Galaxies in the universe can be located in different environments, some of them are isolated or in low density regions and they are usually called field galaxies. The others can be located in galaxy associations, going from loose groups to clusters or even superclusters of galaxies. One of the foremost challenges of the modern Astrophysics is to achieve a complete theory about galaxy evolution. This theory should explain the relation between the environment and galaxy evolution. Galaxy clusters are high density environments where galaxies interact one to each other and with the intracluster material (ICM). In addition, the cluster dynamics is driven by the high density and quantity of dark matter present in them. Therefore, galaxy clusters are complex systems with multiple components (galaxies, ICM, dark matter) which are tightly bounded. The mix of all these components, as well as their interactions, makes galaxy clusters ideal laboratories to study the different mechanisms which cause the different evolution of galaxies in this high density environments with respect to field galaxies.
The objective of this project is to study the formation and evolution of galaxies in these dense environments. The ‘Galaxy Evolution in Clusters’ group intend to understand in what environment each of the mechanisms proposed by numerical simulations to transform the galaxies dominates and how the evolution of the different types of galaxies (both bright and dwarf) occurs in the clusters. Quantifying observationally the efficiency of these mechanisms is not an easy task since many of them act at the same time, they do it in very different time scales, and in diverse regions of the cluster. However, there are some observational evidences that can be directly contrasted: i) morphological and structural distribution of the galaxies of the clusters; ii) luminosity function of galaxies in clusters; iii) diffuse light (quantity and distribution); iv) presence of galactic substructures within the clusters; v) spectro-photometric properties of dwarf and bright galaxies; vi) ICM properties. All these observables provide the necessary information to understand the relationship between environment and galactic evolution. These are the quantities this project aims at measuring for large samples of galaxy clusters.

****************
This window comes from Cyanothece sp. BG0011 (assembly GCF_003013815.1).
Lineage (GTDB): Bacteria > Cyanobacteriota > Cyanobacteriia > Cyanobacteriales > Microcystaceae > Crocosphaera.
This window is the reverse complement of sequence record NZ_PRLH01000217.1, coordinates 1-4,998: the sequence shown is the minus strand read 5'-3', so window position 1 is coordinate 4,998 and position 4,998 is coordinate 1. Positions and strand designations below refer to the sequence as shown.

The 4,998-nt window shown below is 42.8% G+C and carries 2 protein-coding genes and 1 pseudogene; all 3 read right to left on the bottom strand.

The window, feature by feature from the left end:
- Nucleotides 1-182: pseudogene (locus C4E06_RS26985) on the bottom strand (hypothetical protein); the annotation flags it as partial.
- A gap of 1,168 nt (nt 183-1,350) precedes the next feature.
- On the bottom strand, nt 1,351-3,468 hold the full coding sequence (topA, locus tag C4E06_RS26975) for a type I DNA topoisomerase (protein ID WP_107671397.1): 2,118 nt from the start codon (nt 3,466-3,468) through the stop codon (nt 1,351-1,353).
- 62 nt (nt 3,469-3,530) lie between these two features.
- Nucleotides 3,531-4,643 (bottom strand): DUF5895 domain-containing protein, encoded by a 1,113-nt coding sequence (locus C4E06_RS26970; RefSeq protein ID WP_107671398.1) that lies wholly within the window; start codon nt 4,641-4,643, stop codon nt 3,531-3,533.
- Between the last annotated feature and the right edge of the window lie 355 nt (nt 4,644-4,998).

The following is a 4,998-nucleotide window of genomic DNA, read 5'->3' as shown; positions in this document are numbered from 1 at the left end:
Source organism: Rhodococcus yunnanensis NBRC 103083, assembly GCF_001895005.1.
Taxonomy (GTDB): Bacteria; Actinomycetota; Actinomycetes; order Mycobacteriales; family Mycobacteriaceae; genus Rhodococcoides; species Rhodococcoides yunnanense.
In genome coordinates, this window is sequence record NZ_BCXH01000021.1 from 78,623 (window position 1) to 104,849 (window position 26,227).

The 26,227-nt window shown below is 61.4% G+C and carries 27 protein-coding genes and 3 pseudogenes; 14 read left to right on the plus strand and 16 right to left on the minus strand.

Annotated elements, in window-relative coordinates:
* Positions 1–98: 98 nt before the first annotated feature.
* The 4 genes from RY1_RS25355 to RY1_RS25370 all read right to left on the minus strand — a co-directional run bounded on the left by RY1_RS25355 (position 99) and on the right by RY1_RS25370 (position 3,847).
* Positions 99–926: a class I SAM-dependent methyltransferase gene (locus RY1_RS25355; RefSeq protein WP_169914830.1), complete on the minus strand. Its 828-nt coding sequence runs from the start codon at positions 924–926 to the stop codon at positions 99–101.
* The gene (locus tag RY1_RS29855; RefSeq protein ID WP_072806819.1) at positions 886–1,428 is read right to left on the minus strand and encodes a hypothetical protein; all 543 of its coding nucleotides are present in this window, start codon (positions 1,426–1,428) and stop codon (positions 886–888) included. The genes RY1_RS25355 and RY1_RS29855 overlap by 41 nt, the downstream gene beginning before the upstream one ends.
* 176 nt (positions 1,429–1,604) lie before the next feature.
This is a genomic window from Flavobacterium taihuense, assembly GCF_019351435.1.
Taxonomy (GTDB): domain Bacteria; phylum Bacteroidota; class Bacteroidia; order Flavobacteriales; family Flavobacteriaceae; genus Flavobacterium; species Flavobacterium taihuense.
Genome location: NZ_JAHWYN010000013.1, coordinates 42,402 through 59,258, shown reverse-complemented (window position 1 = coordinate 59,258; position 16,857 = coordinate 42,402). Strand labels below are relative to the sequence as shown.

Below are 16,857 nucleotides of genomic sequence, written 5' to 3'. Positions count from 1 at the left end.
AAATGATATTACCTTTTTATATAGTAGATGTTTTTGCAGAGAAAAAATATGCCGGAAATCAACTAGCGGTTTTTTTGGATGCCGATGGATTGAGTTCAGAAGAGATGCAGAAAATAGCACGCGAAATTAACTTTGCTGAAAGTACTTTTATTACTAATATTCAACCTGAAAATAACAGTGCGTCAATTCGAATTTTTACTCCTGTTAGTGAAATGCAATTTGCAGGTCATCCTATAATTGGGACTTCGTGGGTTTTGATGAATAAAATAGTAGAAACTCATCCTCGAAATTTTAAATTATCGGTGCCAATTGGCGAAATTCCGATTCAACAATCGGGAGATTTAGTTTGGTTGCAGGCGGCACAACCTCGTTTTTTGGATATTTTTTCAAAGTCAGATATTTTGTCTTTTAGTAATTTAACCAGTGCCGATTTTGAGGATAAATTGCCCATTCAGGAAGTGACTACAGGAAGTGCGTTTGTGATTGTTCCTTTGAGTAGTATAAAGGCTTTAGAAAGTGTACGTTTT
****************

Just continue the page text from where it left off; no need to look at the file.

- Intrinsic Shape of Galactic Bars. We find, for the first time, that 52% (16%) of bulges are thicker (flatter) than the surrounding bar. We suggest that these percentages might be representative of the fraction of classical and disc-like bulges in our sample, respectively.
- The Influence of the Environment in the Star Formation Quenching. Our results indicate that in low-density environments, post-starburst galaxies are formed by gas-rich minor mergers or accretions, whereas for high-density environments PSBs would be produced by the removal of the gas reservoirs of emission line galaxies by ram-pressure stripping.
- Morpho-Kinematic Properties of Galactic Bulges. We find that photometric diagnostics to separate different types of bulges (disc-like versus classical) might not be useful for S0 galaxies. Using the morpho-kinematics properties of S0 bulges derived in this paper we suggest that they are mainly formed by dissipational processes happening at high redshift.